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2015 Chevrolet SS

That other Chevy sedan

There are two large Chevy sedans which I bet most of you have never sat in. One, the Caprice PPV, you probably don’t want to. It’s a police-exclusive vehicle, not based on any other Chevrolet model sold in North America. The other sedan is the subject of this week’s test drive—the SS. That’s it, just SS. No Impala, Caprice, or other modifier needed, thank you very much.

I came upon this white sedan, one of the very few in the area, at Ki-Po Chevrolet in Ransomville last week. It’s a rather inconspicuous car, especially in Heron White. Pressing the Start button however, changes the whole equation.

Under the hood lurks a 6.2L LS3 small block V-8, rated at 415 hp and 415 lb.-ft. of torque. It’s your choice transmission-wise: a six-speed manual or a six-speed automatic, take your pick at no extra charge. The automatic comes with a 3.27 rear axle ratio, while the manual is a 3.70; and that rear axle also contains the drive wheels, making the SS one of the very few rear-drive high-performance American sedans available today. Okay, it’s not exactly American, as the SS is built in Australia by GM’s Holden subsidiary. You may vaguely remember a version of this car from a few years ago called the Pontiac G8.

So we know that with the 6.2 that this car will go. Rest assured that it will also stop, as Brembo four-wheel disc brakes are standard equipment. Chevy has installed a couple of electronic braking systems to regulate just how much braking power is needed according to road conditions. A sport-tuned suspension keeps the SS planted on the road, while a variable-assist electric power steering system saves fuel by drawing energy only when the wheels are turned. It’s also calibrated to help reduce driver fatigue.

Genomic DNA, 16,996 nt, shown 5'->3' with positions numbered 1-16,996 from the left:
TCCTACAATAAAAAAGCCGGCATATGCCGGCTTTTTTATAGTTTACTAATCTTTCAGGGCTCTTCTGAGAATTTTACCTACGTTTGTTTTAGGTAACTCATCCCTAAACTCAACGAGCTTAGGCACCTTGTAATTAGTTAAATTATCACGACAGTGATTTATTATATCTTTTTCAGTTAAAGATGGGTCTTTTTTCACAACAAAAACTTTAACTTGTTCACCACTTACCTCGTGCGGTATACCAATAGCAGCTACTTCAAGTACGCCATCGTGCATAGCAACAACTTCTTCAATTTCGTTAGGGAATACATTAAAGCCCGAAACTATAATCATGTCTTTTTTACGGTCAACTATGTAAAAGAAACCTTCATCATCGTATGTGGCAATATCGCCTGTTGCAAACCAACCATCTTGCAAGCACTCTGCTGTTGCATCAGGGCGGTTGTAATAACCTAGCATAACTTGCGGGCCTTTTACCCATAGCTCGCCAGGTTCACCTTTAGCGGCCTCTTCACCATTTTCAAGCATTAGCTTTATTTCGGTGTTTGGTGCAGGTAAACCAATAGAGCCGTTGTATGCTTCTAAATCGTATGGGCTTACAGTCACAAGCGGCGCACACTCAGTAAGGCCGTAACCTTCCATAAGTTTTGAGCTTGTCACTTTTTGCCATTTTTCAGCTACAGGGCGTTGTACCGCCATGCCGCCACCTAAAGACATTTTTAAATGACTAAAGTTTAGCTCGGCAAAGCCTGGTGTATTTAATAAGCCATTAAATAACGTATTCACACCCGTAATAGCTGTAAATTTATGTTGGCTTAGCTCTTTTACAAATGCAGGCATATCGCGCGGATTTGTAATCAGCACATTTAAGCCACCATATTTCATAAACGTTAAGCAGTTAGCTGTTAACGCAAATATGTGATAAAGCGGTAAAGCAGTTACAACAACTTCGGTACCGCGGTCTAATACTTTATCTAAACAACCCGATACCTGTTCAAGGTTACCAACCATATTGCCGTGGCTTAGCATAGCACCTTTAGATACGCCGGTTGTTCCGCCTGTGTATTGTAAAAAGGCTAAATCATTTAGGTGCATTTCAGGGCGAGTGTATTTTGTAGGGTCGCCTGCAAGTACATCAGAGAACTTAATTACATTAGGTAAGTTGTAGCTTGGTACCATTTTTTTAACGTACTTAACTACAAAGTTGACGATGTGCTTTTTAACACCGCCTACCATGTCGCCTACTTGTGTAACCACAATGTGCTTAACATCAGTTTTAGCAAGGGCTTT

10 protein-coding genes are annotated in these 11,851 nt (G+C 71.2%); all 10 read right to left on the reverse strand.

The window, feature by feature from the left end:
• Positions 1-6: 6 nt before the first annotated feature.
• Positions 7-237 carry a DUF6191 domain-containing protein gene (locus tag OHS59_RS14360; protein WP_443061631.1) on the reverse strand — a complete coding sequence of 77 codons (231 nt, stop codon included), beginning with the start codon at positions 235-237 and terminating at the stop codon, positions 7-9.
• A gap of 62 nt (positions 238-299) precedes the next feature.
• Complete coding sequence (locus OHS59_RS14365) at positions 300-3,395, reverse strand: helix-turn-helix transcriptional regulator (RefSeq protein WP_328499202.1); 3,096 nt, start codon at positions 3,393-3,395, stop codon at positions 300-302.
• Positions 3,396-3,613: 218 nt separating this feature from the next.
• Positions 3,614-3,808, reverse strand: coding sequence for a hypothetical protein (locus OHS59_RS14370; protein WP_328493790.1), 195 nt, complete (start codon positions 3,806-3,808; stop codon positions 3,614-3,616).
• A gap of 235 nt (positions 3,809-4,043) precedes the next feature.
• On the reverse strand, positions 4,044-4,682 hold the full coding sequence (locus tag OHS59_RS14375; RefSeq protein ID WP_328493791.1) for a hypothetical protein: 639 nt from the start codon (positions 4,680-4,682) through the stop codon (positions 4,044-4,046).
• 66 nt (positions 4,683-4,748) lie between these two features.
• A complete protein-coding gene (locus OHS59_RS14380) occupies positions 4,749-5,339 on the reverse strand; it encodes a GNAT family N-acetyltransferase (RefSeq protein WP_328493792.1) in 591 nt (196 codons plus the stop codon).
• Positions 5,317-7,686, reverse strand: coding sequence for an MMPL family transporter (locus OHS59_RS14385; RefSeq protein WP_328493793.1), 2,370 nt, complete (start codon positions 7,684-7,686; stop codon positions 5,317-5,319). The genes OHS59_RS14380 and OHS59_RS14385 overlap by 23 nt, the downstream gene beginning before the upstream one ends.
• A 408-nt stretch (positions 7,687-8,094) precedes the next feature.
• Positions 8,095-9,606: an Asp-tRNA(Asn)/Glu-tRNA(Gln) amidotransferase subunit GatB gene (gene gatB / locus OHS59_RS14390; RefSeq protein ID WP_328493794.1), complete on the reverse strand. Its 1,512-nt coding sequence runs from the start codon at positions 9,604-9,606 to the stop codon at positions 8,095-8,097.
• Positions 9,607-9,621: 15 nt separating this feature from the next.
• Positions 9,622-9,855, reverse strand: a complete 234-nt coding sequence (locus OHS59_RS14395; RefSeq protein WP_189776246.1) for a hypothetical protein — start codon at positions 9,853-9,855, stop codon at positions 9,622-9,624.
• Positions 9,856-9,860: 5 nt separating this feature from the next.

Being a large sedan, you’d imagine there’s a lot of room inside. And there is. Five will travel in comfort in the SS, whilst their keisters are parked on black leather seating surfaces. The look of the interior is, I feel, the one area in which the SS lets you down. It’s not cheap-looking, but the only color choice is this monochromatic black which to me is just too much black. At least it’s laid-out logically, with the audio and HVAC controls located in the center stack, which is dominated by a touch screen/backup camera/GPS-based nav system setup. Excellent sound is provided by a Bose 220-watt, nine-speaker system, and the temperature controls are a series of knobs and buttons which allow you to make adjustments without taking your eyes off the road.

Speaking of eyes off the road, there’s a nifty adjustable heads-up display of the speedometer projected right in front of you on the lower portion of the windshield. This, plus the Sirius/XM broadcast of “the 40s on Forty” kept my small mind occupied the whole drive.

And what a drive it was. That 6.2L motor really moves the SS along at a good clip. Car and Driver tested the SS at its intro, and reported a zero-to-60 time of 4.5 seconds, and a standing quarter mile run of 111 mph in 12.9 seconds. Not too shabby at all. Our Artvoice test equipment, not quite up to that of C&D, did manage to record a zero-to-55 time of “WOW!” just outside of downtown Ramsomville however.

Pricing on the 2015 SS is quite simple. It starts at $46,740. Choose your color (there are no extra-cost colors), your interior (any color as long as it’s black—no extra charge), check-off the 19” polished wheels (your only choice), and decide if you want to add a sunroof for $900 and a spare tire for $500 (really?). Throw in freight ($995) and, oh yes, a gas guzzler tax of $1,300 (the SS is EPA-rated at 14/21 mpg city/highway. Ugh.), and there you are.

Now, about arranging a ride in the Caprice patrol car...

more info at:

Read more of Jim Corbran's You Auto Know every other week in Artvoice, and more frequently on Artvoice Daily.

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